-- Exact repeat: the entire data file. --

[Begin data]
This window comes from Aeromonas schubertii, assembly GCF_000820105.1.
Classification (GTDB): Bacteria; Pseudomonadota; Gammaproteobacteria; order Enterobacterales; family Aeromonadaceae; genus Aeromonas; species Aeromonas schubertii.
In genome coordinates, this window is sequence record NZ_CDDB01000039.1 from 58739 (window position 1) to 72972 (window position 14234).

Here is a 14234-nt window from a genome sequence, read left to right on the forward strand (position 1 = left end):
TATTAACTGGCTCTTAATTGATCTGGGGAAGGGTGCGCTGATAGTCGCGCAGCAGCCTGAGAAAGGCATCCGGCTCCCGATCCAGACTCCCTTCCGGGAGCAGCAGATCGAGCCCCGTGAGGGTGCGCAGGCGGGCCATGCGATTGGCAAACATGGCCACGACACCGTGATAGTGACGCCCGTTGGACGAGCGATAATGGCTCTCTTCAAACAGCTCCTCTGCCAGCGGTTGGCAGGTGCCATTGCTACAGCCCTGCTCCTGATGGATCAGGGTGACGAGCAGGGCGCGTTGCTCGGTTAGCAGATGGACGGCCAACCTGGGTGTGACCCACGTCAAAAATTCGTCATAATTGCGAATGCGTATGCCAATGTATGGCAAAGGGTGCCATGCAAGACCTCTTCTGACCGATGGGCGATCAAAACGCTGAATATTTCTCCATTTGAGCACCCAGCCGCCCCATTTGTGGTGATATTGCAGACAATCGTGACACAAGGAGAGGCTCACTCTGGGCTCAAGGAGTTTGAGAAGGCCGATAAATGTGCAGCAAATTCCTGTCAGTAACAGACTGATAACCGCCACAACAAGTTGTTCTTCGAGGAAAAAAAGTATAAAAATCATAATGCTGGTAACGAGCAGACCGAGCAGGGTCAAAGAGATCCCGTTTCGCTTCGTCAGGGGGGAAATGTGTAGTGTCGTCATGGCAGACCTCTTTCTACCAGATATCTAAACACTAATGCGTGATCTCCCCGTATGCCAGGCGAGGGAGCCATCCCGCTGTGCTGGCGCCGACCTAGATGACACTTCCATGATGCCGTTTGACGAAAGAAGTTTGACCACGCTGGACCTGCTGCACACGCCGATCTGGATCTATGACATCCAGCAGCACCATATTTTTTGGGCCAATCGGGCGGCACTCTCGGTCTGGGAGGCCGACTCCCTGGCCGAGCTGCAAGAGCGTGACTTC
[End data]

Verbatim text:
This window comes from Aeromonas schubertii, assembly GCF_000820105.1.
Classification (GTDB): Bacteria; Pseudomonadota; Gammaproteobacteria; order Enterobacterales; family Aeromonadaceae; genus Aeromonas; species Aeromonas schubertii.
In genome coordinates, this window is sequence record NZ_CDDB01000039.1 from 58739 (window position 1) to 72972 (window position 14234).

Here is a 14234-nt window from a genome sequence, read left to right on the forward strand (position 1 = left end):
TATTAACTGGCTCTTAATTGATCTGGGGAAGGGTGCGCTGATAGTCGCGCAGCAGCCTGAGAAAGGCATCCGGCTCCCGATCCAGACTCCCTTCCGGGAGCAGCAGATCGAGCCCCGTGAGGGTGCGCAGGCGGGCCATGCGATTGGCAAACATGGCCACGACACCGTGATAGTGACGCCCGTTGGACGAGCGATAATGGCTCTCTTCAAACAGCTCCTCTGCCAGCGGTTGGCAGGTGCCATTGCTACAGCCCTGCTCCTGATGGATCAGGGTGACGAGCAGGGCGCGTTGCTCGGTTAGCAGATGGACGGCCAACCTGGGTGTGACCCACGTCAAAAATTCGTCATAATTGCGAATGCGTATGCCAATGTATGGCAAAGGGTGCCATGCAAGACCTCTTCTGACCGATGGGCGATCAAAACGCTGAATATTTCTCCATTTGAGCACCCAGCCGCCCCATTTGTGGTGATATTGCAGACAATCGTGACACAAGGAGAGGCTCACTCTGGGCTCAAGGAGTTTGAGAAGGCCGATAAATGTGCAGCAAATTCCTGTCAGTAACAGACTGATAACCGCCACAACAAGTTGTTCTTCGAGGAAAAAAAGTATAAAAATCATAATGCTGGTAACGAGCAGACCGAGCAGGGTCAAAGAGATCCCGTTTCGCTTCGTCAGGGGGGAAATGTGTAGTGTCGTCATGGCAGACCTCTTTCTACCAGATATCTAAACACTAATGCGTGATCTCCCCGTATGCCAGGCGAGGGAGCCATCCCGCTGTGCTGGCGCCGACCTAGATGACACTTCCATGATGCCGTTTGACGAAAGAAGTTTGACCACGCTGGACCTGCTGCACACGCCGATCTGGATCTATGACATCCAGCAGCACCATATTTTTTGGGCCAATCGGGCGGCACTCTCGGTCTGGGAGGCCGACTCCCTGGCCGAGCTGCAAGAGCGTGACTTC